Time Travel And You: A Beginner’s Guide To Avoiding Potholes in the Time/Space Superhighway

Posted: June 21, 2013 in Life
Tags: , , , , , , ,

what year is it

Every time I sit down to write in this blog, this is basically how I feel. Writing – at least, writing about your own past – is sort of a form of time travel. You are watching history unfold to its inevitable outcome, but this time you are an observer instead of a participant. Don’t want to stay in 1993, when your Mom was obsessed with Ross Perot and dragging you to conventions? No problem. Let’s jump to 1997 when you were sitting in a music publisher’s office getting the hell kicked out of your balls. Or we could fast forward to college. Or go back to 1989 and visit Grandpa. But perhaps the most interesting part of the experience for me as been that I get to skip the lame parts. I could explain to you that there were ebbs and flows in Mom’s lunatic behavior. I could explain that her Gestapo style surveillance and paranoia wasn’t a constant thing, just a consistent thread. But there is a line between living and telling (or re-living and telling) where things get lost. I would surely lose you if I didn’t condense at least some things for the sake of writing. Nothing exciting happens on a Tuesday….so we just skip to the weekends (in a time machine, you can do that sort of thing). I try not to sacrifice accuracy as often as possible – I consider myself reporting this, not writing, since it isn’t fiction – but sometimes, for the sake of bringing out the underlying thread of the story, it’s a necessity. Time – and words – are malleable. If I were a different sort of a person, I’d be glossing over a lot. It pains me to actually write out some of the stuff I’ve put up here. A lot of the time, my jaw is set, and I am grimacing, and my brow is furrowed. I look at what I have written and say Well, shit. I can’t say that. And on the heels of that: But did it happen? It did. So I write it. This blog has multiplied more than I ever thought it would. What I mean is, when I sat down to write, I thought it would be a project I would eventually abandon. I thought I had maybe 10, 12 real stories in me at most. But the more I wrote, the more there was. And that scared me. It scared me because I wasn’t willing to sanitize and freeze dry what I was writing. And if I kept it up, I’d have to eventually write about things I don’t want to write about (which, actually, is most things I’ve written about). But I can’t stop. This is the most honest writing I have ever done – good, bad, or indifferent.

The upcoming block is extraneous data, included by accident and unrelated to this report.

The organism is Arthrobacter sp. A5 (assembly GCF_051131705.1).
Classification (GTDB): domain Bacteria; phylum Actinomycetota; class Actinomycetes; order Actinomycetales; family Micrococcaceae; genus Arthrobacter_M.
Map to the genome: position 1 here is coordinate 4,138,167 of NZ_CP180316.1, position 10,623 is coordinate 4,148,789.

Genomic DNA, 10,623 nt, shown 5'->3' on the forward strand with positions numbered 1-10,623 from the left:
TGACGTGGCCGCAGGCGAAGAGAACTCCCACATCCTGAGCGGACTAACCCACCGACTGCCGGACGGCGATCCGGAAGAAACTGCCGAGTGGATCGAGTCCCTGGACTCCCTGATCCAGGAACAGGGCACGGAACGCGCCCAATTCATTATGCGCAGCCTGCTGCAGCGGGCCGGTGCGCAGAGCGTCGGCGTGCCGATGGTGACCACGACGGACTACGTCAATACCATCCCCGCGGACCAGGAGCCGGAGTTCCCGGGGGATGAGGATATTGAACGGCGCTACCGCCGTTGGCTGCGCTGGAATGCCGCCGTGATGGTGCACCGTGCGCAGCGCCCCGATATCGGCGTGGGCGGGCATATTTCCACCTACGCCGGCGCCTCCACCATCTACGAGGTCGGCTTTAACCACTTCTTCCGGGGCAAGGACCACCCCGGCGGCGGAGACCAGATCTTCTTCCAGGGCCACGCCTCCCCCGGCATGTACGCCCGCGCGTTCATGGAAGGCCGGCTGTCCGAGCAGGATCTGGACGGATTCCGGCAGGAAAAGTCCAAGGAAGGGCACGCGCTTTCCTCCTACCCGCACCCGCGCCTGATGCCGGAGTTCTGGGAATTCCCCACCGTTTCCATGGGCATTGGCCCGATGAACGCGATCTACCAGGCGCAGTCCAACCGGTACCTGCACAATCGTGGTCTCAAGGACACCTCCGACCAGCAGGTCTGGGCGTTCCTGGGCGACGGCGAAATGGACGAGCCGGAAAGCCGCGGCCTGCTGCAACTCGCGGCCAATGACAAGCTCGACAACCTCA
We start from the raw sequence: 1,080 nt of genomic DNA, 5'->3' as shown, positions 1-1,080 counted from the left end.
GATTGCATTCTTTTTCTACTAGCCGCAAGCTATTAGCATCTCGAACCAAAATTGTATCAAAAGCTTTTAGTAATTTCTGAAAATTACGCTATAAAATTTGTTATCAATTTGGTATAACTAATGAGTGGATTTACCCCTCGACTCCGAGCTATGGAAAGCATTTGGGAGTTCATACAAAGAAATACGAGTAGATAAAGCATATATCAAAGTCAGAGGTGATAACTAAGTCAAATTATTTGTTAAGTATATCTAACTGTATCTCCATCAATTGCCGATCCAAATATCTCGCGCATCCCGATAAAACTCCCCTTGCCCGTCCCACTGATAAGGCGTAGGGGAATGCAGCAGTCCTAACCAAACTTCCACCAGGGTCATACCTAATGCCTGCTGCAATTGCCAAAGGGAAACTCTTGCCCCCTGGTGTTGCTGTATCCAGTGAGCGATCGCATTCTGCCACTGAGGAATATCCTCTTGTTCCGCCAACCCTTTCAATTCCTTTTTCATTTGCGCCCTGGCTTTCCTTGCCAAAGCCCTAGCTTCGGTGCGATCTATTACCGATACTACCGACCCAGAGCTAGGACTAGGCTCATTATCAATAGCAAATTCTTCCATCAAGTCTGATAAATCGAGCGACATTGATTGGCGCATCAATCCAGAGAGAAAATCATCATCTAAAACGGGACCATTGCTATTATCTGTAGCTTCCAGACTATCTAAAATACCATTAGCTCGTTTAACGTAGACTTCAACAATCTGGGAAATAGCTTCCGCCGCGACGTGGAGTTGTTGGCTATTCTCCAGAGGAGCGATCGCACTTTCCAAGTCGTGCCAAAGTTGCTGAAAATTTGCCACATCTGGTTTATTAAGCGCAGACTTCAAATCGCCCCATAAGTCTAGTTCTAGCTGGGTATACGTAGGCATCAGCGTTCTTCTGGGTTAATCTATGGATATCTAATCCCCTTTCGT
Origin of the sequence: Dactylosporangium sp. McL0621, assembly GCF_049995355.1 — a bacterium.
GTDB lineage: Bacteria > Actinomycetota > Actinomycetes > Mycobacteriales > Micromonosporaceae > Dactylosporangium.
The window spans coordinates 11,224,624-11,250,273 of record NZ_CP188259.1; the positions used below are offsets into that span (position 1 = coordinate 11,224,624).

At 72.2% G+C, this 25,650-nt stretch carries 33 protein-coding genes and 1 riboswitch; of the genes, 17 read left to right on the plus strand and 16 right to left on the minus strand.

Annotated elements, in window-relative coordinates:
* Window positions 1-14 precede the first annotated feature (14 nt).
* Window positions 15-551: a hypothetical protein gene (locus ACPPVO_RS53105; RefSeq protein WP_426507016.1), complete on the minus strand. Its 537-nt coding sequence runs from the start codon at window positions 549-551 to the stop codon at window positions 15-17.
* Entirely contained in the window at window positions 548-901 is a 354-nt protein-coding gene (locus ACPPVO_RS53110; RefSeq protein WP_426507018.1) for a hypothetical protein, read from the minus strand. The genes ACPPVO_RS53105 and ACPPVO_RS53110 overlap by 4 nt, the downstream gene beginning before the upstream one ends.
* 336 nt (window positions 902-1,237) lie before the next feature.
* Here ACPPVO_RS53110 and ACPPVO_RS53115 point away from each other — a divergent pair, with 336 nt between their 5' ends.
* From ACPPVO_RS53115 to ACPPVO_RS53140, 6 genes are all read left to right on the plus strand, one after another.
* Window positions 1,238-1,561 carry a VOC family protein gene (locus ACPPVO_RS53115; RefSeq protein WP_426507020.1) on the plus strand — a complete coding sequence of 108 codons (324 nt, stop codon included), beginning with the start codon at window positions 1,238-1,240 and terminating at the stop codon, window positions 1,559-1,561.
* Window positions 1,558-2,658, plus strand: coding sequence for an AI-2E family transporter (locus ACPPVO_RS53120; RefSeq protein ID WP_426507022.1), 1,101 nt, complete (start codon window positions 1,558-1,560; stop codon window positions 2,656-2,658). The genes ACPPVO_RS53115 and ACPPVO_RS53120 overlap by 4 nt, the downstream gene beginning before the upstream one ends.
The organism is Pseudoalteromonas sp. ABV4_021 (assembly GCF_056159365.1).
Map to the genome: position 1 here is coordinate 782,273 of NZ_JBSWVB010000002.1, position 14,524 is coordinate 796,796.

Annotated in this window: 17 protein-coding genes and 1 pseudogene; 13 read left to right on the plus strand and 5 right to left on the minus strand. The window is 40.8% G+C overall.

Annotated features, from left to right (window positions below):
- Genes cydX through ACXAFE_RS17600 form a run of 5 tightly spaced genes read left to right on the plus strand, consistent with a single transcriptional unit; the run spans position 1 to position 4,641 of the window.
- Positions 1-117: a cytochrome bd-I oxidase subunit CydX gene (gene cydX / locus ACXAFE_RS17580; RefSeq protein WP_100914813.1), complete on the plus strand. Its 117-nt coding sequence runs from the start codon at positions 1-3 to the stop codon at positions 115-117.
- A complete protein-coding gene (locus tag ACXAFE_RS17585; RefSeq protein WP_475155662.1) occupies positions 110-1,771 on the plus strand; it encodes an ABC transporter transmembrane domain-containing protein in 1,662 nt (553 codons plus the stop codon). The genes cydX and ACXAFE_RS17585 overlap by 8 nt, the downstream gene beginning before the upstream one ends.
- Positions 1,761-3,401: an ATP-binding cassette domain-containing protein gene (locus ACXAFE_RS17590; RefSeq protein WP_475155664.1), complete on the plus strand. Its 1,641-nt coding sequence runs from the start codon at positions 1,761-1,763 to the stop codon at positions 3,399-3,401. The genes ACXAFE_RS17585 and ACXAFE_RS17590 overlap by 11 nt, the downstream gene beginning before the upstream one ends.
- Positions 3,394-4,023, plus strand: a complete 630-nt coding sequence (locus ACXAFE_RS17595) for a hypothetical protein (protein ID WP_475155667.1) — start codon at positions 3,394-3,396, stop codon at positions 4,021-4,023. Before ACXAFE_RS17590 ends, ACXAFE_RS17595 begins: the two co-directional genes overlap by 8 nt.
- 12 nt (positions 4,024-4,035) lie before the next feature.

Sometimes, I sit down at the computer and look at the screen. I know what comes next. I think (briefly) about changing it – making myself or others look better, or making the situation more demanding so the actions of people involved are more sympathetic. That’s another thing with writing – you can change what happened. But I think the day I do, I lose sight of what this blog is about. And it is about writing things out and setting them aside – so they don’t get swallowed by the sea. And maybe, for myself, getting this out, seeing it on paper, I can get some better perspective on things I’ve only ruminated on for years in my mind. I’m afraid that I’ll be vindicated in my suppositions, but I’m just as afraid that I won’t be. Everybody likes to think they are the heroes of their own story, but the truth is often far more complicated than that.



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